It is possible to integrate sustainability practices into your home without sacrificing style and comfort – visit a green house near you on Sustainable House Day on September 17 to learn how.
A prime example of living off the grid is the Earthship at Ironbank in South Australia.
Owner Dr Martin Freney said the Earths are built from ‘indigenous materials of the 21st century’ - the stuff we throw away, such as old car tyres filled with earth and used to make the walls and bottles (glass and plastic) are used to make ‘bottle bricks’ that add natural light and colour to the walls.
“The homes are extremely self sufficient providing all their own water and electricity via their off-grid systems: storing solar and wind power in battery banks, making solar hot water, and storing rain water in tanks,” Dr Freney said.
“Wastewater is treated on-site where it is reused and up-cycled for other uses such as irrigation of food producing crops, and for toilet flushing. The idea is that you don't have any utility bills!
“Also they are great in bushfire zones due to their earth-sheltered design in which they are dug into the sides of hills or, on flat sites, earth is mounded around the rear of the building which provides very stable indoor air temperature as well as bushfire protection.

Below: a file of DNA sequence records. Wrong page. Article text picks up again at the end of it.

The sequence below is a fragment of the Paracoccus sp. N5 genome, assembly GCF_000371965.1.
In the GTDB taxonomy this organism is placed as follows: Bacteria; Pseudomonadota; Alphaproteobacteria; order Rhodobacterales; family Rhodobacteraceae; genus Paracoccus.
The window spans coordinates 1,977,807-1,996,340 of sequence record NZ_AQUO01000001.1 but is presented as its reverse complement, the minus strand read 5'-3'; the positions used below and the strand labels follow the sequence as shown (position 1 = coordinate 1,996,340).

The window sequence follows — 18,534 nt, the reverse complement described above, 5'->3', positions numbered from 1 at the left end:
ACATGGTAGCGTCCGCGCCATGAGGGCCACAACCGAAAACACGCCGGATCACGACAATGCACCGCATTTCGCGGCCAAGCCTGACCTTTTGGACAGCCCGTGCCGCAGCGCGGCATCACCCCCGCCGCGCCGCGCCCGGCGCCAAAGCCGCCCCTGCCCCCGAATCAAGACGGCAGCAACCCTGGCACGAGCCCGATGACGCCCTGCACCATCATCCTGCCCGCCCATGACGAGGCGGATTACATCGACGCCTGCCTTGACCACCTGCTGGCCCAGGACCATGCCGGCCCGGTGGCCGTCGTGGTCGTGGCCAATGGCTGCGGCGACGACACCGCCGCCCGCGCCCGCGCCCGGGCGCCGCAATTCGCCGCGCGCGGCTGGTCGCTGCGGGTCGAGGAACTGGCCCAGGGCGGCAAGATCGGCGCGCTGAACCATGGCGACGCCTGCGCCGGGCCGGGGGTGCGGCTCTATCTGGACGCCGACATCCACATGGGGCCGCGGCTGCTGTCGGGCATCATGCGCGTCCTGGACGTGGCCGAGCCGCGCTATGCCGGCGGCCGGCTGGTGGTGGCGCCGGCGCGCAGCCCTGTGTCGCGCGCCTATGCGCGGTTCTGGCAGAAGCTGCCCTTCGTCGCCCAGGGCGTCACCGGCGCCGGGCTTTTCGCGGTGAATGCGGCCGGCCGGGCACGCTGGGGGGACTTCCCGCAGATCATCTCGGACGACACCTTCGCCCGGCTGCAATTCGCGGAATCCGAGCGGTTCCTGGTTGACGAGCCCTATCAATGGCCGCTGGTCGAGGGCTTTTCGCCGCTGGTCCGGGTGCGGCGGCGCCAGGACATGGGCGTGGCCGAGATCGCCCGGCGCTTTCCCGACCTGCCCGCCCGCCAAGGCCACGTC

Dr Freney’s Earthship has a greenhouse running along the north side that connects all the rooms and providing amenities such as natural light, passive heating and cooling and a place to do gardening all year round.
“It is really important in climates where heating is needed in the winter because it is like a little tropical zone at the front of your otherwise cold home. Double glazing on the north facade traps solar energy so that the living spaces in the home can heat up naturally from the warm air in the greenhouse.
“But in summer, somewhat counter intuitively, the greenhouse helps keep you cool. Due to the high sun angle in the summer, not as much solar energy enters the greenhouse but it is still enough to grow plants and any excess heat from the greenhouse escapes through roof vents which in turn draws cool air through underground "cooling tubes" without the need for fans - voila, natural air conditioning and cross ventilation!”
The greenhouse also allows for greywater from the bathroom and laundry to flow through a wicking bed garden which cleans the greywater so that it is suitable for toilet flushing without the need for chlorine, air bubblers, UV sterilisation.
Plus, you can grow food all year round.
“And the greenhouses in Earthships are incredibly beautiful - which makes you feel happy,” he said.
Find an innovative green home near you at sustainablehouseday.com.